On the 20th anniversary of her label, Anju Modi talks to us about the evolution of desi high fashion
The ‘90s were the start of quite a few sartorial revolutions, and was also the decade couturier Anju Modi started her label which will go on to represent the best of homegrown, heritage artistry. Very few designers have contributed to contemporising age-old design techniques and weaving methods the way Modi has; the designer has also famously designed for some of the most popular films of the last decade, including Bajirao Mastani and Goliyon Ki Raasleela Ram-Leela.
The designer was recently in town as a panelist on the Style Forum of the Blenders Pride Fashion Tour to discuss the significance of craftsmanship in modern India, and we caught up with her to discuss her brand’s 20-year evolution.
Tell us a little about what you plan to speak on….
The theme for this year’s Blenders Pride Fashion Tour is “My Craft, My Pride,” and one thing which I love is how they are upholding the craft and craftsmen. Craft is something to be proud of because it is about self-employment, it's about making the most of your own 'hunar' and making way for livelihood. It's the Gandhian philosophy and it is handed over from generation to generation. There's an emotion involved, there's a ‘dharohar’, this knowledge that you are doing something your grandparents have taught you.
Your label just stepped into its 20th year...
Yes. I'm a woman of today but I'm also part of yesterday. I think it's very cyclic, today I’m what I am. Tomorrow I'm going to add something or renew something, some design intervention will happen which will be different, but it will have a thread of yesterday. It's about improvising, improving, changing.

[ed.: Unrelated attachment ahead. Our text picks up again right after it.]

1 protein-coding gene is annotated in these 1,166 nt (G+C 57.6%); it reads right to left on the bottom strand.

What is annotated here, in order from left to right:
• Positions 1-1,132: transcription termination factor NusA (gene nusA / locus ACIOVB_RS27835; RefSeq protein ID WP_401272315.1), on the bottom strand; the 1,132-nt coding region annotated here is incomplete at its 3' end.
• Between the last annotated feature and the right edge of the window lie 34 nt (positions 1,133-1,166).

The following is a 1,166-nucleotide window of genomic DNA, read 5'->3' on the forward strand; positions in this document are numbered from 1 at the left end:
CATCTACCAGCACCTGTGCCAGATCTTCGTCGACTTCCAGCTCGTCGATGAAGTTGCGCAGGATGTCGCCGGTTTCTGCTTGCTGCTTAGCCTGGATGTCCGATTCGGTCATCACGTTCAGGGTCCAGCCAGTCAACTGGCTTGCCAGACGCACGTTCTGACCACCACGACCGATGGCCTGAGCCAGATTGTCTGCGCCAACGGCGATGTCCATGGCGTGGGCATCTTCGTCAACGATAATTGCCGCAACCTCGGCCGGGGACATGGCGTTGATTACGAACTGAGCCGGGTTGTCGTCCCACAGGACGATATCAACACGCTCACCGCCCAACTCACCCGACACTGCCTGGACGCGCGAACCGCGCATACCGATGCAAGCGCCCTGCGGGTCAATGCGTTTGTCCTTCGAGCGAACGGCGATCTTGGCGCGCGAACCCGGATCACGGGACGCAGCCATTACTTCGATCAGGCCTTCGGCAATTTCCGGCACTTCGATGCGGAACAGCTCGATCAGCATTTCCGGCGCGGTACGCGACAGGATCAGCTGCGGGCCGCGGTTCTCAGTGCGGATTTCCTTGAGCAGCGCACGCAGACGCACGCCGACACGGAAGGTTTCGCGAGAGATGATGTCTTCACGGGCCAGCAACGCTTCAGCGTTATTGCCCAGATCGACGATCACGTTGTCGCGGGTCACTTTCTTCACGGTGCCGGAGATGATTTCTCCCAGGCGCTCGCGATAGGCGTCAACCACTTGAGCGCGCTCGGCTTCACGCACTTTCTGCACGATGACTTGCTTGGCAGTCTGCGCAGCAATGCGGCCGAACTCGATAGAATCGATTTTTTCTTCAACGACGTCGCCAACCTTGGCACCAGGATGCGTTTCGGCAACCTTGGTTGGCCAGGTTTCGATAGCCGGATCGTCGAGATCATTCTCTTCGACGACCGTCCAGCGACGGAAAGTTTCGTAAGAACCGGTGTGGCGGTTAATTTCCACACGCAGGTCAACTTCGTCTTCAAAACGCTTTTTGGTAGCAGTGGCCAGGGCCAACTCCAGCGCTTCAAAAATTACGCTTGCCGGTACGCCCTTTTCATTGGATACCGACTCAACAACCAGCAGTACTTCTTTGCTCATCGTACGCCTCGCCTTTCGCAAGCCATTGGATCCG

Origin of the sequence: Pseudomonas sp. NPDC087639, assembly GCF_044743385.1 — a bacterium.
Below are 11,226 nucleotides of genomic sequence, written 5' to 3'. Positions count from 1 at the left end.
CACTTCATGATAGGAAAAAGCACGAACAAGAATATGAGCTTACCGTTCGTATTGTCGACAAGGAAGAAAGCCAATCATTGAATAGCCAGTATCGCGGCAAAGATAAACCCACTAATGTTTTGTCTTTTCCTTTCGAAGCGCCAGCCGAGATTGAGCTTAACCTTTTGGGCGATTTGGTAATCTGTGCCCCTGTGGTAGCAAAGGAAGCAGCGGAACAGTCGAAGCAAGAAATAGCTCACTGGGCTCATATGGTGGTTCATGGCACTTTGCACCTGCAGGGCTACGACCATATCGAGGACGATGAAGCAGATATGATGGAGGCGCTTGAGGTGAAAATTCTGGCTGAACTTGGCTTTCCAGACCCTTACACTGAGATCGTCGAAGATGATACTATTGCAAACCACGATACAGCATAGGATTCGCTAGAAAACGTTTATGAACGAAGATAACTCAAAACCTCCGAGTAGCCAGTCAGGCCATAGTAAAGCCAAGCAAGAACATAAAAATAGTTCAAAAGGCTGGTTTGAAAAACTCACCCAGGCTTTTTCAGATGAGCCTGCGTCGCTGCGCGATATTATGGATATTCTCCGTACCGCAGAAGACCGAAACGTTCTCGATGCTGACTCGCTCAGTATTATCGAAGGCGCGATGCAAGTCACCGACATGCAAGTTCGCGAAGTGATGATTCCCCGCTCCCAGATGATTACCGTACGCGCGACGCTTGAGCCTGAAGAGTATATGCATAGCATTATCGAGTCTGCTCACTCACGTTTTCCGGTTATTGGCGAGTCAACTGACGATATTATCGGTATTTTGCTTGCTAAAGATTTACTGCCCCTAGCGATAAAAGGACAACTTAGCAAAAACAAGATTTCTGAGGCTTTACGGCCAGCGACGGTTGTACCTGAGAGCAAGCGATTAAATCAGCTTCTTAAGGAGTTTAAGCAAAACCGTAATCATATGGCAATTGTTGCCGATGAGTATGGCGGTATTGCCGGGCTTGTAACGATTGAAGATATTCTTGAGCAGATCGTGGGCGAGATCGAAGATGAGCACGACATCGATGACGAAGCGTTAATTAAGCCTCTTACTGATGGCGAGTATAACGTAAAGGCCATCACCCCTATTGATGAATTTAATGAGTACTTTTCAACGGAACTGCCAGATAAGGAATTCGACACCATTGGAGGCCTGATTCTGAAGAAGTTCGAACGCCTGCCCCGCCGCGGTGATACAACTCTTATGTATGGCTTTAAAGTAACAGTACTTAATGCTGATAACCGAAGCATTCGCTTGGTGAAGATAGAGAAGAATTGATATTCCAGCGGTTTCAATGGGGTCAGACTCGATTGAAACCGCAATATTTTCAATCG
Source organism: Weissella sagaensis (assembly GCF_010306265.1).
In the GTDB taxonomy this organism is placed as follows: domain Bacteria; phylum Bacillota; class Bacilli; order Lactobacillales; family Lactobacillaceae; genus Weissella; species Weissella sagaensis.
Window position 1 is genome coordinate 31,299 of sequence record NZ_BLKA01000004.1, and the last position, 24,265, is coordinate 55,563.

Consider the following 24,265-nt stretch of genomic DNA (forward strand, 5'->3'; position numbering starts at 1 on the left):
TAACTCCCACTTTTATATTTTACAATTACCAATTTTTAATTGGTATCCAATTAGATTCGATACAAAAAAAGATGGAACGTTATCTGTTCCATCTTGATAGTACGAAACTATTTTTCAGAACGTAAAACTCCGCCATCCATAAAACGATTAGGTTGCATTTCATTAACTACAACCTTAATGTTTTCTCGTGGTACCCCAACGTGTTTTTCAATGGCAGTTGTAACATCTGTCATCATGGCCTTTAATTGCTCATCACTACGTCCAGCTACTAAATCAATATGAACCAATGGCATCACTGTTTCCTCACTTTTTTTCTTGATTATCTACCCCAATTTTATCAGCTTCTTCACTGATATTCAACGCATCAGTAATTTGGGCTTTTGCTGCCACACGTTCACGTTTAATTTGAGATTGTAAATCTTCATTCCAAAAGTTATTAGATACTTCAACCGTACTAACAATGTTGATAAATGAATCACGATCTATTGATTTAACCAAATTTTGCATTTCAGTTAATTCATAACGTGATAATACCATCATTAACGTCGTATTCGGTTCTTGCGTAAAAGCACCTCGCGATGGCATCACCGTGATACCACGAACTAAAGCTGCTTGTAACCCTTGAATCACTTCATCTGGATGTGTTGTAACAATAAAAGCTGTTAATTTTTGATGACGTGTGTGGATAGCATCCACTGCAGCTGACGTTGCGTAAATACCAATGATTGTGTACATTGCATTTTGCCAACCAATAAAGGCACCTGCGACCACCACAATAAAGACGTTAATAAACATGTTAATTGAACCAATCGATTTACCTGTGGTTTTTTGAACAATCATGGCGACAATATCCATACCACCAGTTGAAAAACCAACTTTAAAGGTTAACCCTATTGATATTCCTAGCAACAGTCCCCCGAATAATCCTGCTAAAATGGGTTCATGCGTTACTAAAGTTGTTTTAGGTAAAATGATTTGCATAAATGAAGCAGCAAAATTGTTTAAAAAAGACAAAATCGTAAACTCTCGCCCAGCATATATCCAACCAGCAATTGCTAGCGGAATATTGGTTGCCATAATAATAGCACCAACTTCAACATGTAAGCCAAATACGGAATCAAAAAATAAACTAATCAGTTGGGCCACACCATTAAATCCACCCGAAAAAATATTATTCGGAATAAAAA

Tell us about your latest festive collection, Yamini...
This collection is very close to my heart. Yamini is inspired by the night sky, you'll find deep colours like midnight blue and crimson, there's a focus on red, smokey greys. There’s' taarkashi elements influenced by stars. I've used tussar silk, chanderi, mulmul, pure silk for this line-up.
Do you enjoy the way the Indian fashion scene is growing?
Yes, I think the boundaries are no longer there, rather it has become localised, especially craft-wise. For instance, the chikankari work done in Lucknow is a local craft but when it is used on a nice beautiful piece of tweed, especially if applied on a western trenchcoat, it’s a marriage of two cultures. I think chikankari, vegetable dye prints or maheshwari fabrics, they travel through global sectors via the designer's interpretations. So Indian fashion has the wings to fly now.
Can you tell us about your upcoming collection?
Yes, I’m going to use Maheshwari fabric it's a thin chanderi silk, it's a beautiful weave. Whenever I work with any craft I make sure I actually go where it's sourced from to be one with nature and its origins. So, when we go to Maheshwar, there's the beautiful Narmada river and we stay beside it on a tent I think these moments define me and they motivate me to design something fresh and new.